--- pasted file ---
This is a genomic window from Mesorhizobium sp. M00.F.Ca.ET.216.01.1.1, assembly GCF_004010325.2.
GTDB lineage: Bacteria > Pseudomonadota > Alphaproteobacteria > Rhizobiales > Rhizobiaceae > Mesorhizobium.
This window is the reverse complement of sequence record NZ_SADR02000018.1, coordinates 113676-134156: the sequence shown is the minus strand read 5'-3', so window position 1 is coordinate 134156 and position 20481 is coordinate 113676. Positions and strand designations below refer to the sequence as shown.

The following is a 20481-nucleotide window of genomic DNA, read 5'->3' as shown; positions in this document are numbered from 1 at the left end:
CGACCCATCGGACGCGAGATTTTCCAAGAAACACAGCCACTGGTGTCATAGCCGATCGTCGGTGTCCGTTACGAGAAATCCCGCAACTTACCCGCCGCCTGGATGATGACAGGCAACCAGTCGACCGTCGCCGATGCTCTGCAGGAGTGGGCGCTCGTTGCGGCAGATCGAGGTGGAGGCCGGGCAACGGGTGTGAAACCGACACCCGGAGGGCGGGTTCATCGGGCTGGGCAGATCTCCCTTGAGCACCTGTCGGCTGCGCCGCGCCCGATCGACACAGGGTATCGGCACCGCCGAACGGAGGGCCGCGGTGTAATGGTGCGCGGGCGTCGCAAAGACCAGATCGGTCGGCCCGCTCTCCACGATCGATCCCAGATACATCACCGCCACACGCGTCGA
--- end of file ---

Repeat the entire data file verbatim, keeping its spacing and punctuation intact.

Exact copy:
This is a genomic window from Mesorhizobium sp. M00.F.Ca.ET.216.01.1.1, assembly GCF_004010325.2.
GTDB lineage: Bacteria > Pseudomonadota > Alphaproteobacteria > Rhizobiales > Rhizobiaceae > Mesorhizobium.
This window is the reverse complement of sequence record NZ_SADR02000018.1, coordinates 113676-134156: the sequence shown is the minus strand read 5'-3', so window position 1 is coordinate 134156 and position 20481 is coordinate 113676. Positions and strand designations below refer to the sequence as shown.

The following is a 20481-nucleotide window of genomic DNA, read 5'->3' as shown; positions in this document are numbered from 1 at the left end:
CGACCCATCGGACGCGAGATTTTCCAAGAAACACAGCCACTGGTGTCATAGCCGATCGTCGGTGTCCGTTACGAGAAATCCCGCAACTTACCCGCCGCCTGGATGATGACAGGCAACCAGTCGACCGTCGCCGATGCTCTGCAGGAGTGGGCGCTCGTTGCGGCAGATCGAGGTGGAGGCCGGGCAACGGGTGTGAAACCGACACCCGGAGGGCGGGTTCATCGGGCTGGGCAGATCTCCCTTGAGCACCTGTCGGCTGCGCCGCGCCCGATCGACACAGGGTATCGGCACCGCCGAACGGAGGGCCGCGGTGTAATGGTGCGCGGGCGTCGCAAAGACCAGATCGGTCGGCCCGCTCTCCACGATCGATCCCAGATACATCACCGCCACACGCGTCGA